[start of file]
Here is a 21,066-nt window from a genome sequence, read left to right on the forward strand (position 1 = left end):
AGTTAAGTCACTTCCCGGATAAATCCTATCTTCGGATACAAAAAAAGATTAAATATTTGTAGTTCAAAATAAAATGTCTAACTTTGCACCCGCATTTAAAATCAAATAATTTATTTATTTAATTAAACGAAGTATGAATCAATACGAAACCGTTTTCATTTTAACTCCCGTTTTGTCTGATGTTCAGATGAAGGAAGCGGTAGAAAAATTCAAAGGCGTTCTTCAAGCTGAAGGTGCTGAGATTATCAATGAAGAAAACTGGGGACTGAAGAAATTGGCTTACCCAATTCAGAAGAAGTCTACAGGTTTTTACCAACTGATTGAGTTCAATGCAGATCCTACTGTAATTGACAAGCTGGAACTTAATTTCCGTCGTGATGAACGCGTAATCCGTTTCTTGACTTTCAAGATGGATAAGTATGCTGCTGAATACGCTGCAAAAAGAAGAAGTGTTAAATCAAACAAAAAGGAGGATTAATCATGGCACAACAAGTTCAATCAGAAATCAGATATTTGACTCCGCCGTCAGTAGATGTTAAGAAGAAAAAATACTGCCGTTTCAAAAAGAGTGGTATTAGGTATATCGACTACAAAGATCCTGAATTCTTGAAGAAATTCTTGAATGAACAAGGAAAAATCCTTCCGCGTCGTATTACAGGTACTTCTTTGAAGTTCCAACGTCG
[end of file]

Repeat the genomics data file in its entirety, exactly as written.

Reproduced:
Here is a 21,066-nt window from a genome sequence, read left to right on the forward strand (position 1 = left end):
AGTTAAGTCACTTCCCGGATAAATCCTATCTTCGGATACAAAAAAAGATTAAATATTTGTAGTTCAAAATAAAATGTCTAACTTTGCACCCGCATTTAAAATCAAATAATTTATTTATTTAATTAAACGAAGTATGAATCAATACGAAACCGTTTTCATTTTAACTCCCGTTTTGTCTGATGTTCAGATGAAGGAAGCGGTAGAAAAATTCAAAGGCGTTCTTCAAGCTGAAGGTGCTGAGATTATCAATGAAGAAAACTGGGGACTGAAGAAATTGGCTTACCCAATTCAGAAGAAGTCTACAGGTTTTTACCAACTGATTGAGTTCAATGCAGATCCTACTGTAATTGACAAGCTGGAACTTAATTTCCGTCGTGATGAACGCGTAATCCGTTTCTTGACTTTCAAGATGGATAAGTATGCTGCTGAATACGCTGCAAAAAGAAGAAGTGTTAAATCAAACAAAAAGGAGGATTAATCATGGCACAACAAGTTCAATCAGAAATCAGATATTTGACTCCGCCGTCAGTAGATGTTAAGAAGAAAAAATACTGCCGTTTCAAAAAGAGTGGTATTAGGTATATCGACTACAAAGATCCTGAATTCTTGAAGAAATTCTTGAATGAACAAGGAAAAATCCTTCCGCGTCGTATTACAGGTACTTCTTTGAAGTTCCAACGTCG